More than 60 people were killed in a series of car bomb explosions targeting Shi'ite Muslims across Iraq on Monday, police and medics said, part of the worst sectarian violence since U.S. troops pulled out in December 2011. Full Article
Egypt Islamic authority criticises Gaddafi corpse saga
CAIRO (Reuters) - Egypt's prestigious seat of Sunni learning, al-Azhar, said on Tuesday the dead should be respected and buried, a clear criticism of how ousted Libyan leader Muammar Gaddafi's body was put on show and left to rot for days after his killing.
The statement by al-Azhar, published by Egypt's official news agency, did not mention Gaddafi. But it clearly referred to him by saying it was responding to "the many questions" related to the mistreatment of the dead and other violent actions, including acts by "tyrannical regimes", during Arab uprisings.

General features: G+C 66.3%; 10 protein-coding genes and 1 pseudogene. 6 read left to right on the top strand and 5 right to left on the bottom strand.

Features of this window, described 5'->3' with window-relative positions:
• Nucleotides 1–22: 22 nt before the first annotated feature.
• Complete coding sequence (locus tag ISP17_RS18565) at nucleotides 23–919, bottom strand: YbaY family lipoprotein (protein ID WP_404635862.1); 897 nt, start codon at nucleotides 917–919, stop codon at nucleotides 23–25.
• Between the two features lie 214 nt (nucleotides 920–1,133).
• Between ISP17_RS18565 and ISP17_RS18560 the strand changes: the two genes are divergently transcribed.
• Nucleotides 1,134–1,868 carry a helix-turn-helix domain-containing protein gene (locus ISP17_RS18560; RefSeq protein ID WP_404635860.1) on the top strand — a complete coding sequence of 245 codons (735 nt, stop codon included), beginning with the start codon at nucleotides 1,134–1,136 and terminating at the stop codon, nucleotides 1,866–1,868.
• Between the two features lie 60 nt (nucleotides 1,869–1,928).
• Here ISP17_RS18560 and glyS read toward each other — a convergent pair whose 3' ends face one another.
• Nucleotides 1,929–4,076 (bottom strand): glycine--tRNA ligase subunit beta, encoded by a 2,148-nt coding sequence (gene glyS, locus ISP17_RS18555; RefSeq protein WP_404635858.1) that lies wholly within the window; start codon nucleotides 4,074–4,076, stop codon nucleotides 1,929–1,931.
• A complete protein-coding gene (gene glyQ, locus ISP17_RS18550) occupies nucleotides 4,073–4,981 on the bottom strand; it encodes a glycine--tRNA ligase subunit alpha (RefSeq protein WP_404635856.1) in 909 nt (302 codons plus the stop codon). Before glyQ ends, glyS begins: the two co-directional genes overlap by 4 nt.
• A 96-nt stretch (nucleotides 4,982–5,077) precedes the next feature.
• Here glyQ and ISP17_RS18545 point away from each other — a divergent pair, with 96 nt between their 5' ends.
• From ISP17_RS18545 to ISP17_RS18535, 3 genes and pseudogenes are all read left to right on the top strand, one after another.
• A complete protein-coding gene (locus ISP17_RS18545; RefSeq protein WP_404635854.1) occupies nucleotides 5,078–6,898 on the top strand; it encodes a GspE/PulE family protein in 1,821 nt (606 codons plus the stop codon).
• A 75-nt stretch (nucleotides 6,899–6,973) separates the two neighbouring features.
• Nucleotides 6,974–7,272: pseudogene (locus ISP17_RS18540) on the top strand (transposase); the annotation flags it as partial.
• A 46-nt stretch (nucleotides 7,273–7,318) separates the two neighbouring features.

"We demand that all sides abide by the Islamic position that forbids using violence against peaceful protests but also forbids inhumane treatment of the injured and desecration of dead bodies or keeping them without burial," said The Grand Imam of al-Azhar, Ahmed el-Tayyeb.
Gaddafi was buried in a secret location in the desert Tuesday five days after he was captured, killed and put on grisly public display, a move that provoked controversy among Islamic scholars over its religious legality.
Libya's mufti, Sadeq el-Gheriany, said earlier in the week that Gaddafi was not a Muslim and thus people should not hold Islamic funeral rituals or pray for his soul.
"God honoured man dead or alive and set ethics for wars," el-Tayyeb said, calling on all Muslims to respect these ethics and maintain the honor of the dead which are "religious obligations".
(Reporting by Tamim Elyan; editing by David Stamp)
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